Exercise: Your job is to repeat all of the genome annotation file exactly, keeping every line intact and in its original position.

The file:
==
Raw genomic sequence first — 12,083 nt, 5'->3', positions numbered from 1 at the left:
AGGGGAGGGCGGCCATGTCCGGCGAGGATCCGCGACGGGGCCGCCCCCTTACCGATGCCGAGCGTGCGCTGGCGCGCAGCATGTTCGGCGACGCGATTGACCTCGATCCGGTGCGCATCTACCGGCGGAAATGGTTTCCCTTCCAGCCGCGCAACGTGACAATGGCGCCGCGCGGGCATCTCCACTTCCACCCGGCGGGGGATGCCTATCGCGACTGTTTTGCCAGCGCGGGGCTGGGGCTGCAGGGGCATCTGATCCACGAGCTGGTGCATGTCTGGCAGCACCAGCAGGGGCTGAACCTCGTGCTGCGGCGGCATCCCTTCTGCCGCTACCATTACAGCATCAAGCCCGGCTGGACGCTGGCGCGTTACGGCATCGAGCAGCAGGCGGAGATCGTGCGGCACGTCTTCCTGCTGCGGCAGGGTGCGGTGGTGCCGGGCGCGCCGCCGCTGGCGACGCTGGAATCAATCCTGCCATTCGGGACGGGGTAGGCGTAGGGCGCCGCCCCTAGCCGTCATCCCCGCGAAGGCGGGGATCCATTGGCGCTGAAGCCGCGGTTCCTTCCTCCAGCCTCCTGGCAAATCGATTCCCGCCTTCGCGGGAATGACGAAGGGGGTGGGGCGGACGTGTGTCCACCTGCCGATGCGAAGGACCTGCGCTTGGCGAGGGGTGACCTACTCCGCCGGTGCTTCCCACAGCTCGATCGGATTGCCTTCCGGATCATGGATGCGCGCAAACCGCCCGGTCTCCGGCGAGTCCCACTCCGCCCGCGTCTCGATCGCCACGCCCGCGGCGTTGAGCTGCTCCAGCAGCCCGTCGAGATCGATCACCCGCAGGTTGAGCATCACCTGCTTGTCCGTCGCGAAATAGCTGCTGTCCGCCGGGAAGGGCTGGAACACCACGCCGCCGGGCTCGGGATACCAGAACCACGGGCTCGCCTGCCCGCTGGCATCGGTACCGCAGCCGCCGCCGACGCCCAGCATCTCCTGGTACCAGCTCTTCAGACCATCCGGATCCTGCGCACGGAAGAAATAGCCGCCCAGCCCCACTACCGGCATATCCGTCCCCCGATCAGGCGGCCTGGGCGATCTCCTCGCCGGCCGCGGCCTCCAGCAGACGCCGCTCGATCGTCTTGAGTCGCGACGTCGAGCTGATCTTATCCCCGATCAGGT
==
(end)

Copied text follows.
Raw genomic sequence first — 12,083 nt, 5'->3', positions numbered from 1 at the left:
AGGGGAGGGCGGCCATGTCCGGCGAGGATCCGCGACGGGGCCGCCCCCTTACCGATGCCGAGCGTGCGCTGGCGCGCAGCATGTTCGGCGACGCGATTGACCTCGATCCGGTGCGCATCTACCGGCGGAAATGGTTTCCCTTCCAGCCGCGCAACGTGACAATGGCGCCGCGCGGGCATCTCCACTTCCACCCGGCGGGGGATGCCTATCGCGACTGTTTTGCCAGCGCGGGGCTGGGGCTGCAGGGGCATCTGATCCACGAGCTGGTGCATGTCTGGCAGCACCAGCAGGGGCTGAACCTCGTGCTGCGGCGGCATCCCTTCTGCCGCTACCATTACAGCATCAAGCCCGGCTGGACGCTGGCGCGTTACGGCATCGAGCAGCAGGCGGAGATCGTGCGGCACGTCTTCCTGCTGCGGCAGGGTGCGGTGGTGCCGGGCGCGCCGCCGCTGGCGACGCTGGAATCAATCCTGCCATTCGGGACGGGGTAGGCGTAGGGCGCCGCCCCTAGCCGTCATCCCCGCGAAGGCGGGGATCCATTGGCGCTGAAGCCGCGGTTCCTTCCTCCAGCCTCCTGGCAAATCGATTCCCGCCTTCGCGGGAATGACGAAGGGGGTGGGGCGGACGTGTGTCCACCTGCCGATGCGAAGGACCTGCGCTTGGCGAGGGGTGACCTACTCCGCCGGTGCTTCCCACAGCTCGATCGGATTGCCTTCCGGATCATGGATGCGCGCAAACCGCCCGGTCTCCGGCGAGTCCCACTCCGCCCGCGTCTCGATCGCCACGCCCGCGGCGTTGAGCTGCTCCAGCAGCCCGTCGAGATCGATCACCCGCAGGTTGAGCATCACCTGCTTGTCCGTCGCGAAATAGCTGCTGTCCGCCGGGAAGGGCTGGAACACCACGCCGCCGGGCTCGGGATACCAGAACCACGGGCTCGCCTGCCCGCTGGCATCGGTACCGCAGCCGCCGCCGACGCCCAGCATCTCCTGGTACCAGCTCTTCAGACCATCCGGATCCTGCGCACGGAAGAAATAGCCGCCCAGCCCCACTACCGGCATATCCGTCCCCCGATCAGGCGGCCTGGGCGATCTCCTCGCCGGCCGCGGCCTCCAGCAGACGCCGCTCGATCGTCTTGAGTCGCGACGTCGAGCTGATCTTATCCCCGATCAGGT